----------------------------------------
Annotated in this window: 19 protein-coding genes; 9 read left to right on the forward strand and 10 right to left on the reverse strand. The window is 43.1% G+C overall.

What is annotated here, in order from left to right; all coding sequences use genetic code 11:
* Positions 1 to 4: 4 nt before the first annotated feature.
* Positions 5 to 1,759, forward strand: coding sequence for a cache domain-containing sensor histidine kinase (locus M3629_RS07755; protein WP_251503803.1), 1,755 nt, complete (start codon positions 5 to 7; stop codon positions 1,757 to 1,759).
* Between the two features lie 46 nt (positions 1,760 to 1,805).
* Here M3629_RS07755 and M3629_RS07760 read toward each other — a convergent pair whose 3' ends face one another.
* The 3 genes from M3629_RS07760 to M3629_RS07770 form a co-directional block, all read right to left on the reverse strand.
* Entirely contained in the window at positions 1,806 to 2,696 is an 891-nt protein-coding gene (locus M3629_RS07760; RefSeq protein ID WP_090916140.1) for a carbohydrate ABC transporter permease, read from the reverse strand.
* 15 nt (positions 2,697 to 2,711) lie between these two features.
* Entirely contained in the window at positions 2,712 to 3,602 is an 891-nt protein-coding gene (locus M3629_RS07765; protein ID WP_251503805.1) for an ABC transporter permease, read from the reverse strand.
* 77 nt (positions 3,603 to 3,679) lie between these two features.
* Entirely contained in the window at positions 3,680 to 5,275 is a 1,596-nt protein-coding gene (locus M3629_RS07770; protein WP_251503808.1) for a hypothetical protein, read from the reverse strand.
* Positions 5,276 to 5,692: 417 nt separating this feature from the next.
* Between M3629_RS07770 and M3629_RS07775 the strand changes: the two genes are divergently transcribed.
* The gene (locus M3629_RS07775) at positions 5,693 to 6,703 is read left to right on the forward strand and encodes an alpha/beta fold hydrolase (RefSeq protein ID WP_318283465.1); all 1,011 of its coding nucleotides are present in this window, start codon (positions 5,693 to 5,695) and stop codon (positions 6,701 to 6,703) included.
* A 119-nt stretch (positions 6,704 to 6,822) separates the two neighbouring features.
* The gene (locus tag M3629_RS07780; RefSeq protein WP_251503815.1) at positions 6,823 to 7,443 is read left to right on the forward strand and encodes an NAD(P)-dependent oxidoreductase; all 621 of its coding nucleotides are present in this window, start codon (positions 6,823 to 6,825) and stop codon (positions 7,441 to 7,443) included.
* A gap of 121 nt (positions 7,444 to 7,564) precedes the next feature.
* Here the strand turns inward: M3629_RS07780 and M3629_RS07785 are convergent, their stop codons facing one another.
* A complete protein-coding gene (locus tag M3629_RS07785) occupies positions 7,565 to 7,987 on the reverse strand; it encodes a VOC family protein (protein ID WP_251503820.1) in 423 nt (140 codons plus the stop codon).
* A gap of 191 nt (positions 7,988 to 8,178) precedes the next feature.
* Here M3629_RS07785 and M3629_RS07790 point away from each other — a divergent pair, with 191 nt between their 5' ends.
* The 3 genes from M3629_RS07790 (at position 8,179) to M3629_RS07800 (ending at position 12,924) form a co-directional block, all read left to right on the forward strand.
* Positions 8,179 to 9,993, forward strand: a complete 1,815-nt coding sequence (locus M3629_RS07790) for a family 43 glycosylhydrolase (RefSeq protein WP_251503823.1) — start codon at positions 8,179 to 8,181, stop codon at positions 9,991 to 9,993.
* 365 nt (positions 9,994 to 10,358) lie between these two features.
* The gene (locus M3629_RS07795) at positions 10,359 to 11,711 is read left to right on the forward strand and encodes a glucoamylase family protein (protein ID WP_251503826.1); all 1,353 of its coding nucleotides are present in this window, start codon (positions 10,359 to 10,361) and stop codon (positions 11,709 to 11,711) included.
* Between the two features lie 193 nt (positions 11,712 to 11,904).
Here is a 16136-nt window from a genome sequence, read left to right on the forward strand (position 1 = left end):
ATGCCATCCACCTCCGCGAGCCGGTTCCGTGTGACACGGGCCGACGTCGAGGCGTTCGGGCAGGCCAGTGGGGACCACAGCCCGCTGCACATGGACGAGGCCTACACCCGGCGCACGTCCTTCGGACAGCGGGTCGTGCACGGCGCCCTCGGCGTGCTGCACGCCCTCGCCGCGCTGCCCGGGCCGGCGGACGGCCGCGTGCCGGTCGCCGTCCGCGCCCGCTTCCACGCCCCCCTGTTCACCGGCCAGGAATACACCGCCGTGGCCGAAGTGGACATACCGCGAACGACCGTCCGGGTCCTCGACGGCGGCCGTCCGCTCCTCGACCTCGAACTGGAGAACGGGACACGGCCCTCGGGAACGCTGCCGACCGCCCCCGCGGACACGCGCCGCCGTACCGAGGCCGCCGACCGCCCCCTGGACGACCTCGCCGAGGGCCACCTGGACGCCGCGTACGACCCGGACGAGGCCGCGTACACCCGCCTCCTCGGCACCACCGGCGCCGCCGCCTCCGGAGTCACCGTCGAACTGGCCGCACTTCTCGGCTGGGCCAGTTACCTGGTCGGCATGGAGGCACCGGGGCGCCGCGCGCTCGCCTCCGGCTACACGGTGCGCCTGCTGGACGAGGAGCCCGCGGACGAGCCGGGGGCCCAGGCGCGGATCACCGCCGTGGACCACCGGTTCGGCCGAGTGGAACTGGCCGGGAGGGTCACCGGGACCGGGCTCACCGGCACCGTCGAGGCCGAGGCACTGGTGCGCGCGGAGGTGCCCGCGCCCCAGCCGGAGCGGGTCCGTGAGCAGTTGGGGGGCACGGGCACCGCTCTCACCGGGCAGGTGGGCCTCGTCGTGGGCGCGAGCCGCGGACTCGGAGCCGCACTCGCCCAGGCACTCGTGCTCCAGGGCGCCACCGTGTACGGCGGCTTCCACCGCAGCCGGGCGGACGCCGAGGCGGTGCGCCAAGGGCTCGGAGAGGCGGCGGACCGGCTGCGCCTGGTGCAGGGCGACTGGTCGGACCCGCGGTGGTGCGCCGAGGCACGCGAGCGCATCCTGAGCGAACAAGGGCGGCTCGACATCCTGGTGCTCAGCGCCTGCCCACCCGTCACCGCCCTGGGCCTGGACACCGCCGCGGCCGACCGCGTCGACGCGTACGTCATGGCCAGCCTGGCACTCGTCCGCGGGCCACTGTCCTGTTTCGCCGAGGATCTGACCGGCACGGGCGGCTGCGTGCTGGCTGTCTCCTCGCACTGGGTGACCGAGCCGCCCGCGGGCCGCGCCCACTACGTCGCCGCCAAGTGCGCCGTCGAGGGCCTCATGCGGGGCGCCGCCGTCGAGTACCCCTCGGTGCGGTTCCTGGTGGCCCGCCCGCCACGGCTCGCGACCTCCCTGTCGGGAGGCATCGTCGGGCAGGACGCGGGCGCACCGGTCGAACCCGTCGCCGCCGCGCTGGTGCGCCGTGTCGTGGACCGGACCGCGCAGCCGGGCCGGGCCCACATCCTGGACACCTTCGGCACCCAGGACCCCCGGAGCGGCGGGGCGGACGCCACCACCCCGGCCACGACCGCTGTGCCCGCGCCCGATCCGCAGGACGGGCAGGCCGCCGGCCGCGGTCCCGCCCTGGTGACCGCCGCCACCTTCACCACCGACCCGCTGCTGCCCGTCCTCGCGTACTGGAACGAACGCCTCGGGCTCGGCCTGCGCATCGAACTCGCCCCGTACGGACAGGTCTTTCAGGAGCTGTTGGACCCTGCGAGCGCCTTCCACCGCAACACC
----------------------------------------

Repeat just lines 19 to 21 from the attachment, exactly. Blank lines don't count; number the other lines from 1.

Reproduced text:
* Here the strand turns inward: M3629_RS07780 and M3629_RS07785 are convergent, their stop codons facing one another.
* A complete protein-coding gene (locus tag M3629_RS07785) occupies positions 7,565 to 7,987 on the reverse strand; it encodes a VOC family protein (protein ID WP_251503820.1) in 423 nt (140 codons plus the stop codon).
* A gap of 191 nt (positions 7,988 to 8,178) precedes the next feature.